But Jerusalem was not simply a creative, if eccentric combination of Baxter’s trinity of Christianity, the late 60s and selected Maori elements. The community was, as Newton’s research clearly evidences, something that required the very specific historical local context of Suzanne Aubert, Sister Mary Joseph/Meri Hohepa who had established New Zealand’s only indigenous Catholic order, the Sisters of Compassion, with the blessing of local Maori, in Jerusalem, where she spent 16 years. The close relationships between the nuns, whose orphan and pregnant charges were both Maori and Pakeha, and the local Maori community, Ngati Hau, led to the Sisters being considered tangata whenua on the river marae. Father Te Awhiti, who served in Jerusalem, was the first Maori ordained a Catholic priest, in 1944. The Jerusalem community was in many ways a renewal of these relationships between Catholic and Maori and of the dependency of Pakeha on Maori, framed by Baxter’s visionary leadership and drawing on that bicultural and religious history.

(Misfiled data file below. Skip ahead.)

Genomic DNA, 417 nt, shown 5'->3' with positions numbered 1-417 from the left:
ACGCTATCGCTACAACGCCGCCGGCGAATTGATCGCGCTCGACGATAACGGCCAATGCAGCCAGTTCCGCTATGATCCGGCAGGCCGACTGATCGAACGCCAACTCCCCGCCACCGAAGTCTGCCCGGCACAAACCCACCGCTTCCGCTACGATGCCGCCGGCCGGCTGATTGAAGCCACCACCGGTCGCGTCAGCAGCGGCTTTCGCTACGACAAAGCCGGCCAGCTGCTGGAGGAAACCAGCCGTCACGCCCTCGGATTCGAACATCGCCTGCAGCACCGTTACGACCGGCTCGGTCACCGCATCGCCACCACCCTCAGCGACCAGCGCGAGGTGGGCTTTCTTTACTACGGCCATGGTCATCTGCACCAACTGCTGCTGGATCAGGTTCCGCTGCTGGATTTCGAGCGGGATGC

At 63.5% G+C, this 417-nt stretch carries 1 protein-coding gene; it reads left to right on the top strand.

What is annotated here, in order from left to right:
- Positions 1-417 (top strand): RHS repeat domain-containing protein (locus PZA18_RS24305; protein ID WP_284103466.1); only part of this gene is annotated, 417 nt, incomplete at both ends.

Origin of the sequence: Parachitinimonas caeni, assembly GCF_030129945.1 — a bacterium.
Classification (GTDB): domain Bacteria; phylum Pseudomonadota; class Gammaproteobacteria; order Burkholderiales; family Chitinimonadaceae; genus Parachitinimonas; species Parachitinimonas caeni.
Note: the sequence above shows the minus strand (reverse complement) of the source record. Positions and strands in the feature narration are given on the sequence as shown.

Baxter was convinced that Pakeha had much to learn from the “Maori side of the fence” but that this was never going to be easy: “I wish to be embraced by them … to share their sorrows and their joys … but am aware of how delicate a thing it is to do.” What was it that Pakeha needed so urgently to learn from Maori? Love, was Baxter’s answer, in particular as taught and modelled by the elder Maori aunties, a love that he interpreted as unconditional and turned no one away and gave everyone a place to stay. This vision attracted many to the commune as visitors, tourists and those who stayed a while.